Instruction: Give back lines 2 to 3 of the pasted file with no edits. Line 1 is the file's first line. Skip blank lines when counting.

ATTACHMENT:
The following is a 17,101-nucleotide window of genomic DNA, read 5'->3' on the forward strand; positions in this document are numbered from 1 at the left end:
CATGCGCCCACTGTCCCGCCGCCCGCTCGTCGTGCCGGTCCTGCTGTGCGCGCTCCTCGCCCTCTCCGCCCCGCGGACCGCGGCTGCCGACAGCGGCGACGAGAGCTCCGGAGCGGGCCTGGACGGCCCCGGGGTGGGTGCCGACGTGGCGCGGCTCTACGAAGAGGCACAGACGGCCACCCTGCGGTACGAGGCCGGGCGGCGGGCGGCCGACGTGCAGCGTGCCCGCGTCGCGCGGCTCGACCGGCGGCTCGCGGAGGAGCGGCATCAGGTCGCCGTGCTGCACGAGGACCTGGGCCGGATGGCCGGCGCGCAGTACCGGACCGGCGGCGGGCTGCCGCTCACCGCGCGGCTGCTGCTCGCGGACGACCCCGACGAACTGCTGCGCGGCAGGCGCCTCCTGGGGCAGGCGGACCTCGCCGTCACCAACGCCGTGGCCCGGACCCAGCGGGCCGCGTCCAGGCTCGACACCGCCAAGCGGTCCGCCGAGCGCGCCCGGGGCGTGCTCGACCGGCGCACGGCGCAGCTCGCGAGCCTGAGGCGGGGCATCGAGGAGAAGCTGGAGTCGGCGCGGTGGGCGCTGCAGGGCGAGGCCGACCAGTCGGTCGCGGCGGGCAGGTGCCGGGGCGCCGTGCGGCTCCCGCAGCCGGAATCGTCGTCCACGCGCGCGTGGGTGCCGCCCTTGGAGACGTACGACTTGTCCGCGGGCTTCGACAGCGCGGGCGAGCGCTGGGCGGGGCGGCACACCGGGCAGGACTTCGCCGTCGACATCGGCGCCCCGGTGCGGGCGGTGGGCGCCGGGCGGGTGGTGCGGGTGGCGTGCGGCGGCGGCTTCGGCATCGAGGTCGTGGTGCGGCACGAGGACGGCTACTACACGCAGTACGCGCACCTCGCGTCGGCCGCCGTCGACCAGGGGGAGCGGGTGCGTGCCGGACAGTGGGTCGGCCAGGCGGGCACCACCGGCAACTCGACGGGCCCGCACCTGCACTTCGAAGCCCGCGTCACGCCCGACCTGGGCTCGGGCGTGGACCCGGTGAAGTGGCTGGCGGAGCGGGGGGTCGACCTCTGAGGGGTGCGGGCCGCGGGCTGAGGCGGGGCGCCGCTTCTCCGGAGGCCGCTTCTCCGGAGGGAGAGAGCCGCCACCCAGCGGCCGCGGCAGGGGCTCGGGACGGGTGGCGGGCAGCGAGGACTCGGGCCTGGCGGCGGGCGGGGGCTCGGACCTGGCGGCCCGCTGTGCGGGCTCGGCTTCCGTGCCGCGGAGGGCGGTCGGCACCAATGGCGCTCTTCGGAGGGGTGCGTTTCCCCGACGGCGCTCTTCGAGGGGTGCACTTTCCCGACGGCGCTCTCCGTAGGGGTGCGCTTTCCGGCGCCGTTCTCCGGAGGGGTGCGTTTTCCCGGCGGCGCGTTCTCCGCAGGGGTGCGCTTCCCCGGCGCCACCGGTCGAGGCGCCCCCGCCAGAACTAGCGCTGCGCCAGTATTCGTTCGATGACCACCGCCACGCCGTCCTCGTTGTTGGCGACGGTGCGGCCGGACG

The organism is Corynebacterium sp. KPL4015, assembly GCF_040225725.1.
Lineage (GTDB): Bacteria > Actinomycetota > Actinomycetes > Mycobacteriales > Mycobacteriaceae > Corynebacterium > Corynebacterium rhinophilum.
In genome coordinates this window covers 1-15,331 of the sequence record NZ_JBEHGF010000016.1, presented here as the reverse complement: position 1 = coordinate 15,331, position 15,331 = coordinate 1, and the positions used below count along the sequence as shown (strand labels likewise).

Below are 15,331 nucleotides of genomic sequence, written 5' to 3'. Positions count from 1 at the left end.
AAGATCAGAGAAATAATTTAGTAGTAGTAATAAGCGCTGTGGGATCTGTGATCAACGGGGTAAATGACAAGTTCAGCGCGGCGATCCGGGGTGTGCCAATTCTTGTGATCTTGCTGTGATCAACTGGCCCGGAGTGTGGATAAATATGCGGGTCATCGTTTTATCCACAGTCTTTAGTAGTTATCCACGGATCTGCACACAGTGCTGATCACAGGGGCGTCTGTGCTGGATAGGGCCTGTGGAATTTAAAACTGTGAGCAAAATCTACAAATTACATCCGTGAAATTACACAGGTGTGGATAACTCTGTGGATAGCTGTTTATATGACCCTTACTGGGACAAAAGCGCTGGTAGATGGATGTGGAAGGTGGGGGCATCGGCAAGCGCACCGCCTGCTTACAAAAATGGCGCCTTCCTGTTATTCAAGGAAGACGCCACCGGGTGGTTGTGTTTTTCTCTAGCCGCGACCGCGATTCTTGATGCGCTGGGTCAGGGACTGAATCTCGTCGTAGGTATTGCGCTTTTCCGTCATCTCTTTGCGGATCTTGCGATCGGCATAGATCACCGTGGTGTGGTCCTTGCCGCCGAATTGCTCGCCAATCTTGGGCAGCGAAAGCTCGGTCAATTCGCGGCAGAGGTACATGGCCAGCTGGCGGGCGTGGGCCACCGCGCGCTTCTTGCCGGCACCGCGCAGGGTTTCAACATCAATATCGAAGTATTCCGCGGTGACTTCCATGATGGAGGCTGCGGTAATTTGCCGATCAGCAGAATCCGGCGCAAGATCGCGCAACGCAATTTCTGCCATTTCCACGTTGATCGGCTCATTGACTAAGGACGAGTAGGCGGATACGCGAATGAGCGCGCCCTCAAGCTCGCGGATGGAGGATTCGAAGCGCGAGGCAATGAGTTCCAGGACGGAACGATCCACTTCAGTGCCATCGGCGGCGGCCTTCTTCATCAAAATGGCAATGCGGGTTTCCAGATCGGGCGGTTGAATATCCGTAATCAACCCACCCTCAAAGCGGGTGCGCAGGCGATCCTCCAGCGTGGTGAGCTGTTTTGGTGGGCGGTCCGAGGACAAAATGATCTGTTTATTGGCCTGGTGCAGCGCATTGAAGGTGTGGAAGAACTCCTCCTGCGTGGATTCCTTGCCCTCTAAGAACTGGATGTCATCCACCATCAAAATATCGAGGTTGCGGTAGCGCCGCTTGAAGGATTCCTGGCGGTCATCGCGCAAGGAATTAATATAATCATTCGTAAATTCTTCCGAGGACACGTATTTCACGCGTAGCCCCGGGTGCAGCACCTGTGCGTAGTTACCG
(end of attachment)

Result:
CATGCGCCCACTGTCCCGCCGCCCGCTCGTCGTGCCGGTCCTGCTGTGCGCGCTCCTCGCCCTCTCCGCCCCGCGGACCGCGGCTGCCGACAGCGGCGACGAGAGCTCCGGAGCGGGCCTGGACGGCCCCGGGGTGGGTGCCGACGTGGCGCGGCTCTACGAAGAGGCACAGACGGCCACCCTGCGGTACGAGGCCGGGCGGCGGGCGGCCGACGTGCAGCGTGCCCGCGTCGCGCGGCTCGACCGGCGGCTCGCGGAGGAGCGGCATCAGGTCGCCGTGCTGCACGAGGACCTGGGCCGGATGGCCGGCGCGCAGTACCGGACCGGCGGCGGGCTGCCGCTCACCGCGCGGCTGCTGCTCGCGGACGACCCCGACGAACTGCTGCGCGGCAGGCGCCTCCTGGGGCAGGCGGACCTCGCCGTCACCAACGCCGTGGCCCGGACCCAGCGGGCCGCGTCCAGGCTCGACACCGCCAAGCGGTCCGCCGAGCGCGCCCGGGGCGTGCTCGACCGGCGCACGGCGCAGCTCGCGAGCCTGAGGCGGGGCATCGAGGAGAAGCTGGAGTCGGCGCGGTGGGCGCTGCAGGGCGAGGCCGACCAGTCGGTCGCGGCGGGCAGGTGCCGGGGCGCCGTGCGGCTCCCGCAGCCGGAATCGTCGTCCACGCGCGCGTGGGTGCCGCCCTTGGAGACGTACGACTTGTCCGCGGGCTTCGACAGCGCGGGCGAGCGCTGGGCGGGGCGGCACACCGGGCAGGACTTCGCCGTCGACATCGGCGCCCCGGTGCGGGCGGTGGGCGCCGGGCGGGTGGTGCGGGTGGCGTGCGGCGGCGGCTTCGGCATCGAGGTCGTGGTGCGGCACGAGGACGGCTACTACACGCAGTACGCGCACCTCGCGTCGGCCGCCGTCGACCAGGGGGAGCGGGTGCGTGCCGGACAGTGGGTCGGCCAGGCGGGCACCACCGGCAACTCGACGGGCCCGCACCTGCACTTCGAAGCCCGCGTCACGCCCGACCTGGGCTCGGGCGTGGACCCGGTGAAGTGGCTGGCGGAGCGGGGGGTCGACCTCTGAGGGGTGCGGGCCGCGGGCTGAGGCGGGGCGCCGCTTCTCCGGAGGCCGCTTCTCCGGAGGGAGAGAGCCGCCACCCAGCGGCCGCGGCAGGGGCTCGGGACGGGTGGCGGGCAGCGAGGACTCGGGCCTGGCGGCGGGCGGGGGCTCGGACCTGGCGGCCCGCTGTGCGGGCTCGGCTTCCGTGCCGCGGAGGGCGGTCGGCACCAATGGCGCTCTTCGGAGGGGTGCGTTTCCCCGACGGCGCTCTTCGAGGGGTGCACTTTCCCGACGGCGCTCTCCGTAGGGGTGCGCTTTCCGGCGCCGTTCTCCGGAGGGGTGCGTTTTCCCGGCGGCGCGTTCTCCGCAGGGGTGCGCTTCCCCGGCGCCACCGGTCGAGGCGCCCCCGCCAGAACTAGCGCTGCGCCAGTATTCGTTCGATGACCACCGCCACGCCGTCCTCGTTGTTGGCGACGGTGCGGCCGGACG

The organism is Corynebacterium sp. KPL4015, assembly GCF_040225725.1.